“JEZEBEL” (1938) Review

“JEZEBEL” (1938) Review

Following the release of Margaret Mitchell’s 1936 novel, “Gone With the Wind”, some Hollywood studios scrambled to find a way to cash in on its success. Producer David O. Selznick managed to purchase the film rights to Mitchell’s novel. However, Warner Brothers Studios decided to do its own Southern melodrama called “JEZEBEL”.

Directed by William Wyler, “JEZEBEL” starred Bette Davis in the title role as a headstrong New Orleans belle named Julie Marsden in the early 1850s. Julie’s vanity and willful nature leads her to a series of actions, culminating in the loss of the man she loves, a banker named Preston “Pres” Dillard. The movie begins with Julie and Preston engaged and the former demanding the full attention of the latter. When Pres refuses to drop his work and accompany her on a shopping expedition for the upcoming Olympus Ball, Julie decides to retaliate by ordering a red dress (in New Orleans society, virgins wear white). Although Pres accompanies Julie to the ball and dances with her, he eventually has enough of her temperamental and foolhardy behavior and breaks off their engagement. Then he leaves New Orleans to spend some time up North in New York City. Julie eventually realizes she had made a major blunder and spends a year grieving over her broken engagement. However, she becomes determined to mend fences with him, when he returns to New Orleans. But their reunion proves to be bittersweet, due to Pres’ new companion – his bride – and the potential danger of a yellow fever pandemic within the city.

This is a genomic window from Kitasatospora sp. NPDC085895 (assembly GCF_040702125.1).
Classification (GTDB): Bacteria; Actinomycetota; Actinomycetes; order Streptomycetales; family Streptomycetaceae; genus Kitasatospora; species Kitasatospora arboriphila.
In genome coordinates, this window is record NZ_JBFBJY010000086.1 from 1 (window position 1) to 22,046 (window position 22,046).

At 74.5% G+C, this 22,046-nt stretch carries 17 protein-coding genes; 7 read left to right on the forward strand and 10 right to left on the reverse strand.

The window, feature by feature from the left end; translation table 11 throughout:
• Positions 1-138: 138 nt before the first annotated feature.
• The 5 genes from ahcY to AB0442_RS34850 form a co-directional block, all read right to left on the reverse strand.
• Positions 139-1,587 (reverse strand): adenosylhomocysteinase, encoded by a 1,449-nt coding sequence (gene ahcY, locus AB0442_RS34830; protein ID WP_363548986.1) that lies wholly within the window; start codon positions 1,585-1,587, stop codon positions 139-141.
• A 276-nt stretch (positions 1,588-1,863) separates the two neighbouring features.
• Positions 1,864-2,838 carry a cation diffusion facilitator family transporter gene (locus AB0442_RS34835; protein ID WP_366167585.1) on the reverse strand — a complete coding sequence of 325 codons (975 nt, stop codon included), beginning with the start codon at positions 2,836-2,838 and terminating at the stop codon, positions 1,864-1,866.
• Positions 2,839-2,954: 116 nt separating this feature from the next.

The road to the 1938 movie began with playwright Owen Davis Jr., whose play of the same title made its Broadway debut in December 1933. Starring Miriam Hopkins, the play only ran on Broadway for over a month before it eventually flopped. Someone at Warner Brothers must have seen some kind of potential in this Southern melodrama for the studio had purchased the play back in 1937. Rumor has it that the studio had specifically purchased it for Bette Davis as compensation for her failure to win the part of Scarlett O’Hara for David O. Selznick’s film adaptation of Mitchell’s novel. The truth is that Selznick had yet to consider his leading lady for the 1939 film back in 1937. I think Warner Brothers saw the story provided a juicy role for Davis and purchased it. Miriam Hopkins, who had starred in the 1933 play, had hoped to be cast in the coveted role. Needless to say, she was very disappointed when Wallis informed her that he had only “considered her” for the role. Warner Brothers had originally cast Jeffrey Lynn for the role of Julie’s true love, banker Preston Dillard. However, the producers of a play he was appearing in refused to release him and the studio eventually turned to 20th Century-Fox star Henry Fonda as a last minute replacement. As for the film’s director, Wallis and studio chief Jack Warner’s first choice as director was Edmund Goulding (who had directed “GRAND HOTEL”), who was eventually dropped. Next, they approached Michael Curtiz (future “CASABLANCA” director), who dropped out at the last moment. They finally hired William Wyler, who had a contract with Samuel Goldwyn at the time.